The girls may have been 4 and 7; their mamie was in town,
winter, Christmas Eve, 2003.
We had live lobsters swimming in a pot most of the day.
Jordyn watched the claws open and close slowly.
“What does a lobster eat?”
I had to look it up.
And when 7 o’clock rolled, my mother in law filled a great big pot with water,
turned up the flame high, and salted the water.
I kept the children entertained with decorating dessert.
At lightening speed, before we could recover, she tosses the lobsters in,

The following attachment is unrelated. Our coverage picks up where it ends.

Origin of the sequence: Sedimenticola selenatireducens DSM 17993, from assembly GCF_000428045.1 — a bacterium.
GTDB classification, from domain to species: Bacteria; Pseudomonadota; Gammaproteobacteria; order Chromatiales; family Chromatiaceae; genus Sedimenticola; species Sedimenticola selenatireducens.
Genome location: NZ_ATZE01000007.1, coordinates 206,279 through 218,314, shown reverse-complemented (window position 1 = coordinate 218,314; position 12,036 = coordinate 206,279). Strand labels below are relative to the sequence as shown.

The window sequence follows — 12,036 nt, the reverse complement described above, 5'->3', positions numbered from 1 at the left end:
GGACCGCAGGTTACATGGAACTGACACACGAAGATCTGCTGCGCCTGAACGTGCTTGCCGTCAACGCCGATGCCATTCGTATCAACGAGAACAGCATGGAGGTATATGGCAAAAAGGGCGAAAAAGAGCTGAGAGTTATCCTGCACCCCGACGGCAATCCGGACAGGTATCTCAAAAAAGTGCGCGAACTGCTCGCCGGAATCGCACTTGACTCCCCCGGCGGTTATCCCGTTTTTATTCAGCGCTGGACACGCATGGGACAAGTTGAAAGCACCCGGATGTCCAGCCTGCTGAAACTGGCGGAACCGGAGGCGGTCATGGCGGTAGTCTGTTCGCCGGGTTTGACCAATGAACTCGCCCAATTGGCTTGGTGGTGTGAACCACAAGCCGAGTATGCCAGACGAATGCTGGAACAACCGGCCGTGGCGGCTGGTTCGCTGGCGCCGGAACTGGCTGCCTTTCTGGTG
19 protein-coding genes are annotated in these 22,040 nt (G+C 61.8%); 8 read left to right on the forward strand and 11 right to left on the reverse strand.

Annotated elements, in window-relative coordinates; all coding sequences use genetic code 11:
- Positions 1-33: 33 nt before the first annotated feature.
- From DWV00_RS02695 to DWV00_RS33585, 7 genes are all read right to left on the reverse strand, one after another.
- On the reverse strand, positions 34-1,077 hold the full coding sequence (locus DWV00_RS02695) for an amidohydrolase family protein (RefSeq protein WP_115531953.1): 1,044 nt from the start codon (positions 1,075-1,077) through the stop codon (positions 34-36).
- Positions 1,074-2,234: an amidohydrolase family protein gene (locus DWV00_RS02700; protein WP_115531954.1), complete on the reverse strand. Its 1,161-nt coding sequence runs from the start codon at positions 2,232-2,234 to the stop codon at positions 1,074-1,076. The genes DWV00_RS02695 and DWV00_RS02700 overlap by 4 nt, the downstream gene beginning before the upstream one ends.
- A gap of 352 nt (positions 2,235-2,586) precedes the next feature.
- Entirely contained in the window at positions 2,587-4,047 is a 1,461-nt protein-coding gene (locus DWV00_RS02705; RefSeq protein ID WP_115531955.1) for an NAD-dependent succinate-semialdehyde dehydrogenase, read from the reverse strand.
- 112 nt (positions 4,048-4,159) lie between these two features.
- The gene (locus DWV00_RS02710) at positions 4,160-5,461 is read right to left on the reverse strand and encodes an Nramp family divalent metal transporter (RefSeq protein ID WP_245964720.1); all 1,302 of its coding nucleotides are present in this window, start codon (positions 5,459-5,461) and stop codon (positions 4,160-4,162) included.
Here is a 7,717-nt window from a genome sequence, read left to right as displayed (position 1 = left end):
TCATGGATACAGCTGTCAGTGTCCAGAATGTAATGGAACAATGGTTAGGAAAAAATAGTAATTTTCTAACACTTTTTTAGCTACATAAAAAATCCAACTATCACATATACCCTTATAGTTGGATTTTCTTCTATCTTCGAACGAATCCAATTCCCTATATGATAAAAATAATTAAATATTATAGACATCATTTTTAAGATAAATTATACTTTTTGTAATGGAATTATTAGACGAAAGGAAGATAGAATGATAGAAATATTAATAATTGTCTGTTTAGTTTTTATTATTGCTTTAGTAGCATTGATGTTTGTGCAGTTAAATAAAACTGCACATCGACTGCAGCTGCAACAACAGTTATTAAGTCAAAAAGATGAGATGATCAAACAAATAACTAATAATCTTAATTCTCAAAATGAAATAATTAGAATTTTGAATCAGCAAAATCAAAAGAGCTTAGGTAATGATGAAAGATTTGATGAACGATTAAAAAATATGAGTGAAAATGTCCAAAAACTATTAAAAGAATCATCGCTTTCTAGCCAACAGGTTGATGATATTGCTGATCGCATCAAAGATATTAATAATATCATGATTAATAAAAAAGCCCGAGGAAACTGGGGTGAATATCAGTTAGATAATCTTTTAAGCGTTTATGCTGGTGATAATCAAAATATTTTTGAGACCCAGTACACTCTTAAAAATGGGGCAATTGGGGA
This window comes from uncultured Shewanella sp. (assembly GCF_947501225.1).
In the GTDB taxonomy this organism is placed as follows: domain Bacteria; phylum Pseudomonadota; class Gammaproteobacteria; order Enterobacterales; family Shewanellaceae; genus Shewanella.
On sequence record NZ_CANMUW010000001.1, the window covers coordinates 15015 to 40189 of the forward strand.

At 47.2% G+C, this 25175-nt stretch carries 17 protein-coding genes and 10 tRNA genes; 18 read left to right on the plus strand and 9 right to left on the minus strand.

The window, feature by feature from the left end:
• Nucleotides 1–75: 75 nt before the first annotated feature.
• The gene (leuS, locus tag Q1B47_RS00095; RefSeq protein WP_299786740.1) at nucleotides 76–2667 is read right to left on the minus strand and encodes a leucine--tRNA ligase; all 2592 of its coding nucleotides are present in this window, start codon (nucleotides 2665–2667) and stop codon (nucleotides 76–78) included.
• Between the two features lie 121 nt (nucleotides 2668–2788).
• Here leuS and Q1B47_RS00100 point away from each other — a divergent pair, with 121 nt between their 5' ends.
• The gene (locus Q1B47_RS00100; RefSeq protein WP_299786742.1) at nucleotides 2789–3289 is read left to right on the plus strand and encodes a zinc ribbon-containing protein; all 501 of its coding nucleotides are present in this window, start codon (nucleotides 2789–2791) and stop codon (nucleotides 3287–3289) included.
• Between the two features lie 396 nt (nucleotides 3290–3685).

quickly takes them out and slams them onto a platter, stabs them
down the middle, with a butcher’s knife, one, two, three, four,
crack, split, crack, split, crack, split, crack split, her hair tossed back.
I turned my head to look at them, their little mouths agape, eyes
wide open in disbelief and dismay, stilled by the violence
they had never seen before; a Christmas they always remember.
Add a few more dollars to the therapy jar–and more.